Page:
A good percentage of the tourists you meet in Bruges are beer pilgrims. For two nights in a row I’ve shared a table or bar with travelers, here specifically to enjoy the fine local beer. Run by Daisy, the ’t Brugs Beertje is beloved among beer aficionados for stocking more than 300 Belgian varieties.

I grabbed a stool at the bar with an agenda: to check material on Belgian beers for my guidebook. I planned to pick Daisy’s brain. But I was surrounded by beer experts, all happy to clue me in. Soon I had a chemistry lab of four different brews in front of me —  each with its distinct beaker. A critical part of the beer culture here is the glass, which must fit the local variety.

Four brews were lined up in front of me: Zot (“the fool”), the only beer actually brewed in Bruges, is considered one of Belgium’s best. A kriek is made with bitter cherries.  An apple lambic is what you’d order for friends who “don’t like beer.” The Chimay, brewed by Trappist monks, was new to me and perhaps the smoothest and most complex brew I had ever tasted. Finishing my glass, I thought: Chimay would almost make celibacy livable.

Sitting at the bar, I was surrounded by talkative Belgians. I mentioned how unpredictable the weather has been, and they explained they have “nice weather 20 times a day.” Loosened up by a few Zots, my Belgian stool mates started talking about their northern neighbors: “The Dutch have the worst beer, Heineken, but sell it all over the world. Belgians make far better beer, and it is barely exported. Those Dutch could sell a fridge to an Eskimo. The first thing the Dutch ask you is about money —  how much people make and how much things cost —  which is taboo here in Belgium.”

As I conversed effortlessly with a bunch of old Belgians in English, it occurred to me that the language barrier had sunk to new lows. This was really a switch. In the past, only young people were fluent enough in English to be able to clue me in on things. Consequently I would get a young perspective. Now that European schools have been teaching English for many years, even retired people likely speak the language. It’s a new age of communication.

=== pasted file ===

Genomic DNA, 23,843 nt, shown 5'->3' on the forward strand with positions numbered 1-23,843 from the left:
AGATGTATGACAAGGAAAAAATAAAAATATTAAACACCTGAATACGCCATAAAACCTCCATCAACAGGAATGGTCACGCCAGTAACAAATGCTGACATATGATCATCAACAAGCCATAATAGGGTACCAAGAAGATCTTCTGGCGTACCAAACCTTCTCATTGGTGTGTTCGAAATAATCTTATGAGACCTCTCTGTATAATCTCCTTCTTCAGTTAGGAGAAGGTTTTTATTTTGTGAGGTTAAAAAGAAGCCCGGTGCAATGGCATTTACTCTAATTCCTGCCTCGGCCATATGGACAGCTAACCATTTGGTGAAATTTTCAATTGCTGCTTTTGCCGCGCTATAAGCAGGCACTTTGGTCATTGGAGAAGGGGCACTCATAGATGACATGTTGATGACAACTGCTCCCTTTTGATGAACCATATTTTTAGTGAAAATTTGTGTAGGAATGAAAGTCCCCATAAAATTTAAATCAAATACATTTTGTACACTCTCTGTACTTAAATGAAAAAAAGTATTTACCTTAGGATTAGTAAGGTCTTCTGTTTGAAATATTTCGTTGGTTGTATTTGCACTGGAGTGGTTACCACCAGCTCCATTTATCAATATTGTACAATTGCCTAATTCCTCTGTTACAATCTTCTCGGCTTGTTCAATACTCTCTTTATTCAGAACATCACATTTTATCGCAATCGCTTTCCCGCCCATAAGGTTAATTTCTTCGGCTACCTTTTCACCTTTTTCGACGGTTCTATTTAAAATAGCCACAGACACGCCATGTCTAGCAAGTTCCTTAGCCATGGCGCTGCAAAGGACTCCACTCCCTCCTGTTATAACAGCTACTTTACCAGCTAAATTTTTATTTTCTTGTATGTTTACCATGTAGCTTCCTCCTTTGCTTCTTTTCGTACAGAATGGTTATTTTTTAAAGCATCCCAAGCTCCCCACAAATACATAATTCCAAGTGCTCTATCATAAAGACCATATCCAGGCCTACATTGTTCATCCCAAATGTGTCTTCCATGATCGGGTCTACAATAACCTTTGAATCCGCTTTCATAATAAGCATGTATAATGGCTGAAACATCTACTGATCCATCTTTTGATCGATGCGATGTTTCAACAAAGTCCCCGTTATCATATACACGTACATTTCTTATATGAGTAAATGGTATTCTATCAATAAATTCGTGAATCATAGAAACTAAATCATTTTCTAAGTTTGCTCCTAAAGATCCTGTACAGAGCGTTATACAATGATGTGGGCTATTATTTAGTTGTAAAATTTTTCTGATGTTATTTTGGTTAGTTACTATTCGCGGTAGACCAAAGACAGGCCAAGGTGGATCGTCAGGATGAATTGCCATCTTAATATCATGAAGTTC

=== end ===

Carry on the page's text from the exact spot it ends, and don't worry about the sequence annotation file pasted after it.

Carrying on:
Speaking of modern communication in Europe, it’s never been easier. Upon arrival at the train station, my first stop in this country, I bought a Belgian SIM card for my cell phone. When I asked where the shop was, the information person directed me to a machine. I popped a 10-euro bill into the SIM card dispenser and got my chip with a Belgian phone number and 7.50 euros of credit for making calls.

While communication is simple, the challenge for Americans is to survive on a budget. In Belgian restaurants (as in most of Europe), $30 is the going price for a main course in a decent restaurant. And no restaurant here serves tap water. They claim their tap water is “recycled” and that a bunch of people got sick drinking it a few years ago. So, apparently, the government doesn’t allow restaurants to serve it. That makes expensive eateries even tougher on the pocketbook.

That’s the bad news. The good news: You can eat cheap in the pubs. Go low end on the food —  you can get hearty bowls of spaghetti for $10 —  and go high end on the beer, sampling the best in Europe for $4 a bottle. This allows the poor American tourist to have two great beers and a basic meal for $18.

As a beginner in Daisy’s pub, I was extremely steep on the learning curve —  but it was a fun education at an affordable price.

Rick Steves (www.ricksteves.com) writes European travel guidebooks and hosts travel shows on public television and public radio. Email him at This email address is being protected from spambots. You need JavaScript enabled to view it. and follow his blog on Facebook.